Jesus gave only one commandment that He called a "New Commandment," so I assume that it's probably one of the most important ones, especially because He said that our living this one out would most clearly identify us as His people. But I need to paraphrase it, I think, to deChristianize it. "I give you a new commandment. Be in healthy relationships with one another. Just as I have related in a perfectly healthy way to each and all of you, so you must relate to one another. By this will everyone know that you are my followers, by the healthy relationships you have with one another." (John 13:34-35, Tom's paraphrase). But wait, Tom! You downgraded "loving one another" by stating it this way. Well, not really. The problem is that when we say "love one another" we do strange, "Christian" things with Jesus' meaning and miss His point that loving one another leads to noticeably healthy relationships. It's far too easy to spiritualize the word "love," even though it's clearly defined by Jesus' life, by God's actions, by Paul's writings, etc. So bear with me, please, and consider what Jesus was aiming for: a healthy unity among all of His people, modeled first and most effectively in families ("Husbands, love your wives as Christ loved the church," comes to mind). No wonder the enemy has worked so hard to hide the truth that healthy relationships are not only possible but essential if the world is to see Jesus in us!
    So today I want to write about just one aspect of living in healthy relationships: healthy communication. These are just a few thoughts today, of course. Books have been written on this subject. But these come from a lifetime of experience and interaction with God's word  and I trust are distilled down a bit to make it easier for you pack them away so Holy Spirit can shape you with them.
    But first, as that sentence implies, these are not principles to be applied in your own strength but tools for you to offer to the Holy Spirit for Him to use to shape you and lead you into healthier communication with those closest to you. Once you know, for example, that listening for understanding is the most important key to healthy communication, you can invite Holy Spirit to prompt you when you need reminding of that! I think you get the picture. So let's look at a two keys to offer Holy Spirit as He teaches you how to become healthier in your relationships by being healthier in your communication skills.
    First, the underlying foundation of good communication is to remember that the purpose of communication is to reach mutual understanding. Note that I didn't say agreement, but understanding. If we make agreement our target, we are moving away from nurturing the relationship towards controlling the other person. Agreement often comes, of course, when understanding is achieved, but it can't be the goal. 
    This underlying foundation is why the first and most important key to healthy communication is listening to the point of understanding. There is a reason, of course, why the Apostle James said, "Everyone should be quick to listen, slow to speak and slow to anger." (James 1:19 NIV). Understanding is built on good listening more than artful speaking! There are, of course, many challenges to our putting this into practice, beginning with all of the "filters" we put words through when we hear them. But God's Spirit is wonderfully able and willing to help us become aware of our filters as well as helping us to hold our reactions in check if we ask Him! I could write volumes on this, I think, especially because I am a coach and coach trainer, but for now I will simply suggest that you try really listening on for a while. Start with those closest and invite them to share with you until you both know that you have reached mutual understanding. This one thing will revolutionize your relationships as God enables you to put it into practice more and more.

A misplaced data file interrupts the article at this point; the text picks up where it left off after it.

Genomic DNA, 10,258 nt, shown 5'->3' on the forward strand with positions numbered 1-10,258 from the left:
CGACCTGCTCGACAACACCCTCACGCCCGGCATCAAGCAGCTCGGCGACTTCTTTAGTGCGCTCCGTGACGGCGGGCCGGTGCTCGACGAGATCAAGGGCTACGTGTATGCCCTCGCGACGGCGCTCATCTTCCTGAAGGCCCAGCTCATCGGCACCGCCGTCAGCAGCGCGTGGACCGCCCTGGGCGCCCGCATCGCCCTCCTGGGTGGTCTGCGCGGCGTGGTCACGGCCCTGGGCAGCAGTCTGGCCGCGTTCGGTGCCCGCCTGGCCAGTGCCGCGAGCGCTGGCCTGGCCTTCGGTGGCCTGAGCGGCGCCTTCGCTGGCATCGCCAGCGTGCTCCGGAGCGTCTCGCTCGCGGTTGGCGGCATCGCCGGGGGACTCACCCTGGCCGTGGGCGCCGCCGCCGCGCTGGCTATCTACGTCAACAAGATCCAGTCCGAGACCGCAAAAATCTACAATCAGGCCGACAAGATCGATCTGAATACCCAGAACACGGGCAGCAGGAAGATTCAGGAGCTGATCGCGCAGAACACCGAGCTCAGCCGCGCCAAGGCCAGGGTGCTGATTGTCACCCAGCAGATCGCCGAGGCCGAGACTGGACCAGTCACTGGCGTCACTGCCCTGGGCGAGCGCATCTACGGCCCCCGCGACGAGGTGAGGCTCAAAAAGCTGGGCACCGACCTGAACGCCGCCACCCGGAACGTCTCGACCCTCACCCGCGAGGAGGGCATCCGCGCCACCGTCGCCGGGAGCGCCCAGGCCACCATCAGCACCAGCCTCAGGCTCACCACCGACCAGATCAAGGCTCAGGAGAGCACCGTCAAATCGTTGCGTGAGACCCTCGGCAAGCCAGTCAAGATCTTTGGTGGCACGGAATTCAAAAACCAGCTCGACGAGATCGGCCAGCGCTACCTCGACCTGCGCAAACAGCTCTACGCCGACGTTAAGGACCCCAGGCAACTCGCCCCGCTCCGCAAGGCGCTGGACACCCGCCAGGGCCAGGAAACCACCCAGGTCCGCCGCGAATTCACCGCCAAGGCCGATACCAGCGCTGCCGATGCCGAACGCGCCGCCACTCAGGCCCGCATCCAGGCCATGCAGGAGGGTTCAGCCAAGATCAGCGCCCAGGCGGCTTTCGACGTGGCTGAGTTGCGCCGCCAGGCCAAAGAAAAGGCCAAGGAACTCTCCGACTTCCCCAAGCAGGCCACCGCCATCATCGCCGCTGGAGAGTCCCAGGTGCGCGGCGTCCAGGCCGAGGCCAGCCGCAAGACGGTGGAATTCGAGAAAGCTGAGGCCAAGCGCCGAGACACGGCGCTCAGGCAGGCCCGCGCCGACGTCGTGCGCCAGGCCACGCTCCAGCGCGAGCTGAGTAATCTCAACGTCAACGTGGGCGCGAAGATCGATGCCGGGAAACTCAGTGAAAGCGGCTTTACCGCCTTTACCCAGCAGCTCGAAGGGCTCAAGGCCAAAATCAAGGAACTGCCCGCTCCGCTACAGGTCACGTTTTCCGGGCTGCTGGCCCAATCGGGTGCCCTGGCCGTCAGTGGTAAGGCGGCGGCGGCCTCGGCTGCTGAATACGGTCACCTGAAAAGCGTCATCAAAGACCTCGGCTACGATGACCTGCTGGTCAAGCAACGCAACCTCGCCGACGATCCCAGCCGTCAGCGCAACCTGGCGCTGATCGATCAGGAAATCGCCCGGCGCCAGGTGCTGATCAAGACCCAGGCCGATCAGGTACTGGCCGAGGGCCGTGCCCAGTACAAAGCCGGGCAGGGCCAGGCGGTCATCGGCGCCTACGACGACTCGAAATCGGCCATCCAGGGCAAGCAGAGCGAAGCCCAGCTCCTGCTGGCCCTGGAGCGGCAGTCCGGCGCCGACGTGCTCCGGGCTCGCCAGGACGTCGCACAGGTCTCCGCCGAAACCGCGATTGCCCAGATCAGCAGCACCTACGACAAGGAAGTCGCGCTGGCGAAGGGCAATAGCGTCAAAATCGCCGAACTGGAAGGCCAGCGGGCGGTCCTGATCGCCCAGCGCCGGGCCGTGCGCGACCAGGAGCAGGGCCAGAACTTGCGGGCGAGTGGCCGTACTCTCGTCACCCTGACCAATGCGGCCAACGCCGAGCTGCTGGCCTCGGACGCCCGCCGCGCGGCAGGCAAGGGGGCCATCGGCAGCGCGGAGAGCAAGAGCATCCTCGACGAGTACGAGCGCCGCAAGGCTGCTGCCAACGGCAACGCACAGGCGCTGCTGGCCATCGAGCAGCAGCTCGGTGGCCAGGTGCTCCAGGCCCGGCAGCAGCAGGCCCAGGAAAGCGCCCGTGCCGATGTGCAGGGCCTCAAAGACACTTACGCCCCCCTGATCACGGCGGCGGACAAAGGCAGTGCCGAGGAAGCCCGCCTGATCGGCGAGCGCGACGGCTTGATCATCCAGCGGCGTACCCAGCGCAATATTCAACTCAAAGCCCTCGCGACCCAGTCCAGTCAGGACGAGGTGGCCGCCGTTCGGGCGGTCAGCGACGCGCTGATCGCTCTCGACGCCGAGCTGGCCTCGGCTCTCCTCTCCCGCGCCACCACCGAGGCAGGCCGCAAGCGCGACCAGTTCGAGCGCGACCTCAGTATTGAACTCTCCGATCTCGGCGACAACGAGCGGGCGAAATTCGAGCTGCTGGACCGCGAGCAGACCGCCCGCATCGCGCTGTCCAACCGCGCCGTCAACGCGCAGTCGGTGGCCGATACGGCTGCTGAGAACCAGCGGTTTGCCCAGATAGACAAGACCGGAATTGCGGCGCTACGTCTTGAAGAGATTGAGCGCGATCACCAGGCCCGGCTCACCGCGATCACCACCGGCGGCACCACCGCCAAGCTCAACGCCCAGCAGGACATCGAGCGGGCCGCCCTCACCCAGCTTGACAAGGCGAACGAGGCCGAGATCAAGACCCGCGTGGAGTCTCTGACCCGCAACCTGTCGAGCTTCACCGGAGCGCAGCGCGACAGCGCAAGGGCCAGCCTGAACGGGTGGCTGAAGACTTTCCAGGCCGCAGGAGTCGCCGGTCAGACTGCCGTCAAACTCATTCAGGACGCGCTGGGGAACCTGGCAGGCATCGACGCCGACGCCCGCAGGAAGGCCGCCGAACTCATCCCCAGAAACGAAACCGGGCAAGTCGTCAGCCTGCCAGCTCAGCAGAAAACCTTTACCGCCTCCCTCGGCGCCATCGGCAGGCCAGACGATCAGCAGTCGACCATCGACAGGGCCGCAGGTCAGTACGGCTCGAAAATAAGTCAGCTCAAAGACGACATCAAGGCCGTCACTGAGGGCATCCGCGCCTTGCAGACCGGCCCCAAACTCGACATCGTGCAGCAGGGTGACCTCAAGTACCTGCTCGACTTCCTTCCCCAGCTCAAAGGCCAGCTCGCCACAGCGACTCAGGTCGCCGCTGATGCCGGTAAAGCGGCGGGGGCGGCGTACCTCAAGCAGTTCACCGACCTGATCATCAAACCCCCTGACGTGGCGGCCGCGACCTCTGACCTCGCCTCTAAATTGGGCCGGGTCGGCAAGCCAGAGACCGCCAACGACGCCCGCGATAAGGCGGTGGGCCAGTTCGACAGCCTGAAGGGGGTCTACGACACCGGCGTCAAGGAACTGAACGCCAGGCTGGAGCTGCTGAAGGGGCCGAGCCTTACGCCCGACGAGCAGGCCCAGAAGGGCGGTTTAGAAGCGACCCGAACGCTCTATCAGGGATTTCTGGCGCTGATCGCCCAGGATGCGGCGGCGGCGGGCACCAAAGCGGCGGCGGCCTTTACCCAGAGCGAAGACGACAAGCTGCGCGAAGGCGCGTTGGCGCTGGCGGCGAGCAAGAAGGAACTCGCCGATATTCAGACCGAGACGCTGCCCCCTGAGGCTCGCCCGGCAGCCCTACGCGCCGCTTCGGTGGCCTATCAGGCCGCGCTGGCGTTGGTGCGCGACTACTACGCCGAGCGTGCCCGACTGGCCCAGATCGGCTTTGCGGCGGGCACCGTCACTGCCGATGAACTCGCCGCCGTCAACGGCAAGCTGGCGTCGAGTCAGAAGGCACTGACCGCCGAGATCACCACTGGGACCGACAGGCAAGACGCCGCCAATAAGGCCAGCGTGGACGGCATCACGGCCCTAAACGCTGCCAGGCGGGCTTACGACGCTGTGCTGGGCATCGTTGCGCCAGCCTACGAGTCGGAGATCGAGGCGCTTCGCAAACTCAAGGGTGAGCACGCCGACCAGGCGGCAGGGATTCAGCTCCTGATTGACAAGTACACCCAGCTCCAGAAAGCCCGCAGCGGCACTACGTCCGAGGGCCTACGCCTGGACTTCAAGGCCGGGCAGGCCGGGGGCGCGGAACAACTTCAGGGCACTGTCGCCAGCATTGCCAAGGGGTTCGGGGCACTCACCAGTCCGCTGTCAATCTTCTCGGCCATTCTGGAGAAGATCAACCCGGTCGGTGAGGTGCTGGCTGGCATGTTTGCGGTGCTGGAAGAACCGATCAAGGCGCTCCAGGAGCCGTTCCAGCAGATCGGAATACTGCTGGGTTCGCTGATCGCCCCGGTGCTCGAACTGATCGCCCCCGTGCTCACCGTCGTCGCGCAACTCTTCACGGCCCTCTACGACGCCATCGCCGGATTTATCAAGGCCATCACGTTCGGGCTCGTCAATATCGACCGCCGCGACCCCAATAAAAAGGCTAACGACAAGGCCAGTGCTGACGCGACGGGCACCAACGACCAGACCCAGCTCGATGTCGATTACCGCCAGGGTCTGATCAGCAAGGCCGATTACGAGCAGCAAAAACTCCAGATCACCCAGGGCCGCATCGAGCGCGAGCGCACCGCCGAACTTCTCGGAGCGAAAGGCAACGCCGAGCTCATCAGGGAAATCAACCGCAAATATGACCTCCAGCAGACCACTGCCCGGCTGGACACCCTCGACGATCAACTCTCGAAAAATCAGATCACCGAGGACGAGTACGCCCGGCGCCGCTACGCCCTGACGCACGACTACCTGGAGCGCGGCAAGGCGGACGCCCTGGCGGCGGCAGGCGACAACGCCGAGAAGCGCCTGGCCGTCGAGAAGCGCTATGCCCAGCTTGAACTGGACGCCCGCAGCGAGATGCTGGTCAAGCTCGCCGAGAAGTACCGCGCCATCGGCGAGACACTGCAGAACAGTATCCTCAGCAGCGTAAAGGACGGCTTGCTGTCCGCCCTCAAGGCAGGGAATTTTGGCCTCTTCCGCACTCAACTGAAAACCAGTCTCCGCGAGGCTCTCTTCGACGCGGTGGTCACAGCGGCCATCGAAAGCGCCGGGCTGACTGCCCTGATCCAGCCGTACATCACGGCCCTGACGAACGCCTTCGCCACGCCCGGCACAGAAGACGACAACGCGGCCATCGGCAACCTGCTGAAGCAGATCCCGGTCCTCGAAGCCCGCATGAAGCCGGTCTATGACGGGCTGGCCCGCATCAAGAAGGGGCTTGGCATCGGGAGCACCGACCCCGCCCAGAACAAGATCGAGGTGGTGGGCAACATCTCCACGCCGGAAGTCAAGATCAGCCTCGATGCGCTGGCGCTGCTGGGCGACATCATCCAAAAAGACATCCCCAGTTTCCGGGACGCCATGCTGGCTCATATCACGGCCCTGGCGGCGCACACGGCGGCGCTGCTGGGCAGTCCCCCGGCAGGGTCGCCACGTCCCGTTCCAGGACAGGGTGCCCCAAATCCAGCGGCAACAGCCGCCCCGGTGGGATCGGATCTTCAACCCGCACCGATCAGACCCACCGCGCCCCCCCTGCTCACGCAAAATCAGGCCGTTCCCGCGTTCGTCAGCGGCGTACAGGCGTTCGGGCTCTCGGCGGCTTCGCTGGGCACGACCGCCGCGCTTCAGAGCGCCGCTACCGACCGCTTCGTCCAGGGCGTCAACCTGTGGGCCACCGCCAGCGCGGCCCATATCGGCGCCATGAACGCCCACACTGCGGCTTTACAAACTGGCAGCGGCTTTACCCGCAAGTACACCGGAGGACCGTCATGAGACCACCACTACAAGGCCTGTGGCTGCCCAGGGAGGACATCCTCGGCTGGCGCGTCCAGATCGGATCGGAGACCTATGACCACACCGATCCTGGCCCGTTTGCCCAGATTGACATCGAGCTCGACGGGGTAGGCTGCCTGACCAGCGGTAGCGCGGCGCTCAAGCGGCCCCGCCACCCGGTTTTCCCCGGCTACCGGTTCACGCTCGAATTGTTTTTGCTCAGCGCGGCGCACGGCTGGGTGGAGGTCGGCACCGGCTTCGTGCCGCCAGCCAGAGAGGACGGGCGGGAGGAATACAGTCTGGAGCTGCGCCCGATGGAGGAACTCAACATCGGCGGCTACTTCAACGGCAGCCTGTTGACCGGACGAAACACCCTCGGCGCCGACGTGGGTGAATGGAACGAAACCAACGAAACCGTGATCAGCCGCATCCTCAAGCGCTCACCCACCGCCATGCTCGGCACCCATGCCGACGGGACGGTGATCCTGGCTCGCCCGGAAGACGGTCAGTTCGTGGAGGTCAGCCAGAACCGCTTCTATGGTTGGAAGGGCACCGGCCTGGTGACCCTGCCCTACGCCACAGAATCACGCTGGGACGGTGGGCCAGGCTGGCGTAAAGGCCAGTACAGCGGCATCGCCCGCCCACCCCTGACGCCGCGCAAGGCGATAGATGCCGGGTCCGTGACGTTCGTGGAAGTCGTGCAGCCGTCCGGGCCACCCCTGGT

The second key to healthy communication does have to do with the "sending part" of communication. Mutual understanding obviously requires mutual listening and mutual sending. The important thing here, though, is to try to send in the way that's most likely to result in the other person really understanding what you say. This means that scriptures like Ephesians 4:15, 25 and 29 come into play. These are the only two I am going to address today because of time constraints. Verses 15 and 25 speak of being truthful in our communication in the context of love for the one receiving the message. Truthfulness is essential for trust to develop between people, of course. And transparency is also an essential part of intimate relationships when it is strategically exercised (i.e., not "letting it all hang out" all the time, but sharing what needs to be shared at the appropriate time in an appropriate manner for understanding to be attained). But it's verse 29 that is for me the gem of the sending part of communication: "Do not let any unwholesome talk come out of our mouths, but only what is helpful for building others up, according to their needs, that it may benefit those who listen." (NIV). Paul here reminds us that communication works best when our "sending" is other-oriented to the max. This doesn't mean that we don't share our hearts, dear ones, because others do need to know who you are. Others are built up by hearing your hurts, joys, etc. That's what relationships are all about. But if I am other-oriented in my communication then I will ask God to help me be sensitive to the other person in terms of timing, how I phrase things, what my body language is saying, etc. Most of us know that there are hundreds of ways to communicate a need to another, but usually there's only one that doesn't trigger a reaction rather than the response we were looking for! For example, I try never to use the word "Why" in sharing with people because it almost always puts them into defensive mode. Good coaches know that "Help me understand..." or "Could you help me understand" are better ways to ask a person about motives. Sigh...I could go on and on here, but this is a blog, not a book! For now I simply suggest that you meditate on Ephesians 4:29 and ask Holy Spirit what it would look like in your closest relationships.